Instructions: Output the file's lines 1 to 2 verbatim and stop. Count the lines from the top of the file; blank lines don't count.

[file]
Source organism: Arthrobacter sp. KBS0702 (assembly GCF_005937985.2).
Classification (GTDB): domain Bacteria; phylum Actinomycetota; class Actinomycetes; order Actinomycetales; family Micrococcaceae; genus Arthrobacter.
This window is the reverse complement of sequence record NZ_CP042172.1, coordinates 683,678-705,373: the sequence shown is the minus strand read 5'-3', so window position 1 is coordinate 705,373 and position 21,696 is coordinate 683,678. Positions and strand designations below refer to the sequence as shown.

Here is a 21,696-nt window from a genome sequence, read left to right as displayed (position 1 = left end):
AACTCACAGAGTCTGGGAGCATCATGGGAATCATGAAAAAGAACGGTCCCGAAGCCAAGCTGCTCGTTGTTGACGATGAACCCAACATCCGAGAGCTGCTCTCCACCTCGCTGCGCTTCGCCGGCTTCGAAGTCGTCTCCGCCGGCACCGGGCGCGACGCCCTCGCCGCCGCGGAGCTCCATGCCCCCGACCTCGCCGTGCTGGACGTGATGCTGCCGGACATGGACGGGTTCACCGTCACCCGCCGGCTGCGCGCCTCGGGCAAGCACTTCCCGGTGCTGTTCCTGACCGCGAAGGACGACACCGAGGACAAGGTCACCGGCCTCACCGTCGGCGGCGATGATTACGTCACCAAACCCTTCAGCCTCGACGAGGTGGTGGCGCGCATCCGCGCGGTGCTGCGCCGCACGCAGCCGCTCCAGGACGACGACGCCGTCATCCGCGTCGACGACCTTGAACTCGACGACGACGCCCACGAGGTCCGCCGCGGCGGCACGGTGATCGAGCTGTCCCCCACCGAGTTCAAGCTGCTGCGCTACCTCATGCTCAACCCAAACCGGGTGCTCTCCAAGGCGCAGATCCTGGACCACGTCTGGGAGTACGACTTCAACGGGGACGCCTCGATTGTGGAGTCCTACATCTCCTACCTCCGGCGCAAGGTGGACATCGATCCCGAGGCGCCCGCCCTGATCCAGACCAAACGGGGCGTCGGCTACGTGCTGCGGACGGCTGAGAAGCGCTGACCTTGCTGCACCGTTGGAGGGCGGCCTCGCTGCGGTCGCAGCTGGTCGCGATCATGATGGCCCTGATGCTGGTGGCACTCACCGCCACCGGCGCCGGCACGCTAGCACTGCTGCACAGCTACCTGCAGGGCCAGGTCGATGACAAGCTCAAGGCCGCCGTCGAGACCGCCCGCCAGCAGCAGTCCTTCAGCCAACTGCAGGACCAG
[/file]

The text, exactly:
Source organism: Arthrobacter sp. KBS0702 (assembly GCF_005937985.2).
Classification (GTDB): domain Bacteria; phylum Actinomycetota; class Actinomycetes; order Actinomycetales; family Micrococcaceae; genus Arthrobacter.